In accordance with a preferred embodiment, rotation of the inner rotor member 12 is transmitted when a drive chain mounted on a front gear fixed on a bicycle crank is rotated by pedaling to apply rotational energy to one of the sprockets 60 secured to the cassette body 20, and ultimately, the inner rotor member 12. As those skilled in the art will certainly appreciate, the application of force to the inner rotor member 12 may be varied by coupling the drive chain to various sprockets 60 depending upon the needs of the specific riding conditions. Conventional well known gear shift devices are employed to achieve switching between various sprockets 60 and fall within the spirit of the present invention.

When a pedal of a bicycle (not shown) is moved in the first direction driving the drive chain and the sprockets 60 in the same direction, the inner rotor member 12 is also moved in the same direction by the selective engagement of one of the sprockets 60 with the driving chain. On the other hand, when the pedal is moved in the opposite second direction driving the drive chain and the sprockets 60 in the same direction, the inner rotor member 12 is also moved in the same direction through the above-mentioned mechanism.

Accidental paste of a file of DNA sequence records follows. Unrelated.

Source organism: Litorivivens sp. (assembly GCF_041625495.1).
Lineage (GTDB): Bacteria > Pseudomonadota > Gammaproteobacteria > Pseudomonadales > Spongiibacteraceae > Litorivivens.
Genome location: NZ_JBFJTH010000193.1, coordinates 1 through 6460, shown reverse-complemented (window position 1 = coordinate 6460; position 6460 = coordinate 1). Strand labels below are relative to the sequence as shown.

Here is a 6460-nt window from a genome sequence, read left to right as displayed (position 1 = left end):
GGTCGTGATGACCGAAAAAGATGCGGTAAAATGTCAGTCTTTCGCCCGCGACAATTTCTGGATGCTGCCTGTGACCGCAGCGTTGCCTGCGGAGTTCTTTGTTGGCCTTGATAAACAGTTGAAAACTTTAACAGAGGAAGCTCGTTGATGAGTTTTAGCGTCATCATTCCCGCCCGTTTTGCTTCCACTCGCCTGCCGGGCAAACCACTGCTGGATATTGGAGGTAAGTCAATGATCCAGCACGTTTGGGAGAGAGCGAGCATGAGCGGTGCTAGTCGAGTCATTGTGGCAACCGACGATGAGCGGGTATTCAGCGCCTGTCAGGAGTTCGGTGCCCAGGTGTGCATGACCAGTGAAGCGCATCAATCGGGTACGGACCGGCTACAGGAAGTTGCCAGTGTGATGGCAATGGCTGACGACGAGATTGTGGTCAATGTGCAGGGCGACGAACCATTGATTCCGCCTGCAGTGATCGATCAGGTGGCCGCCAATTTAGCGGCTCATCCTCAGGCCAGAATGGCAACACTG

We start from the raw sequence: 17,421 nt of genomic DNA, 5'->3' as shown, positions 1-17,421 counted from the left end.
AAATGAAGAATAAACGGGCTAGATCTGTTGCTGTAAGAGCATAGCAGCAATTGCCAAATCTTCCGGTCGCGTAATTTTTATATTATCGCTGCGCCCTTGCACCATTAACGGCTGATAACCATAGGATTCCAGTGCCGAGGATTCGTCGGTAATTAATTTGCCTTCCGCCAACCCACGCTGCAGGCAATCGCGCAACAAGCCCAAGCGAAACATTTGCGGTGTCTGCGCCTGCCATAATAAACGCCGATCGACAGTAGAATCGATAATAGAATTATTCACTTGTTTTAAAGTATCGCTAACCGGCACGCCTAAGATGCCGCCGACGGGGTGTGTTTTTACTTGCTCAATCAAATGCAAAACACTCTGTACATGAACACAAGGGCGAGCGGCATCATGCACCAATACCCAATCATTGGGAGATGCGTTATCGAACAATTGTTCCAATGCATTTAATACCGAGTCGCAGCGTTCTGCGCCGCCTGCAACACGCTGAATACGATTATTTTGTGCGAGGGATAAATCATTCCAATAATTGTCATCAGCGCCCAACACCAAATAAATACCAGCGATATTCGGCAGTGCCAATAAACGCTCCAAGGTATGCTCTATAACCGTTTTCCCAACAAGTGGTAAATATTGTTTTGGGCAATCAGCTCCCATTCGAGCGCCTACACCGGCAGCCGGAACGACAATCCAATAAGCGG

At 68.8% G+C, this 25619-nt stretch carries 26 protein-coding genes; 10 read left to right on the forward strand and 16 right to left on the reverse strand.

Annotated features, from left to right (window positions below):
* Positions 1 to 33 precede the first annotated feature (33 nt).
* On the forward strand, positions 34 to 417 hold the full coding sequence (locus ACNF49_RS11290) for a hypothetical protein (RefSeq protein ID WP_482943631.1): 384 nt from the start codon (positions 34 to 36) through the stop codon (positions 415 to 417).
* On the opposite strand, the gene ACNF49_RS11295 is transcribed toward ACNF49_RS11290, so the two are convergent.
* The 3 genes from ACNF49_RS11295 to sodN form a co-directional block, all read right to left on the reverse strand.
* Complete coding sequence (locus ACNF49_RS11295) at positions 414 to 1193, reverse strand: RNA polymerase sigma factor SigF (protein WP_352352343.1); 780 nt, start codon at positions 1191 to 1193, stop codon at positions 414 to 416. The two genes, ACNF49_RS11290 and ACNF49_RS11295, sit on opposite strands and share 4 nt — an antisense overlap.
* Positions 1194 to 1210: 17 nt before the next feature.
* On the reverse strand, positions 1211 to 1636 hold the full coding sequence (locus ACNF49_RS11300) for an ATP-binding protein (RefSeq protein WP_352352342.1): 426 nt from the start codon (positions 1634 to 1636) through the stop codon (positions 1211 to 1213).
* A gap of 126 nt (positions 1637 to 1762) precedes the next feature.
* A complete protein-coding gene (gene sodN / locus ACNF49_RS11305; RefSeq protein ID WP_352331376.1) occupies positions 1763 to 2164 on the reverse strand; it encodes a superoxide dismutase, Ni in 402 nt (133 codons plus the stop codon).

As mentioned above, when the pedal is moved in the first direction, for example, counterclockwise direction, the rotation thereof is transmitted through the inner rotor member 12 to the gear ring 14. However, when it is moved in the opposite second direction, for example, clockwise direction, the rotation thereof is transmitted to the inner rotor member 12 only. In this case, the gear ring 14 is not subject to the rotation of the pedal.

As those skilled in the art will certainly appreciate, the terms clockwise and counterclockwise are relative terms. As such, the concepts underlying the present invention may be applied regardless of the specific relative directions in which the various elements are moved without departing from the spirit of the present invention.

More particularly, and in accordance with a preferred embodiment of the present invention, the inner rotor member 12 forms part of the cassette body 20 that supports the sprockets 60, the chain drive, and the pawls 16 which drive the gear ring 14. In practice, the sprockets 60 and chain are directly linked to the cassette body 20, which is in turn directly linked to the inner rotor member 12. The cassette body 20 includes an attachment structure, for example, splines 54, which allows for the selective attachment of sprockets 60 thereto. Rotation of the inner rotor member 12 in a first direction, for example, counterclockwise, results in the transfer of power between the inner rotor member 12 and the gear ring 14 via the interaction of the pawls 16 and the respective inner rotor member 12 and gear ring 14. Rotation of the inner rotor member 12 in a second direction, for example, clockwise, opposite the first direction results in free rotation of the inner rotor member 12 relative the gear ring 14 as the pawls 16 fail to engage the gear ring 14 in a manner facilitating the transfer of energy therebetween.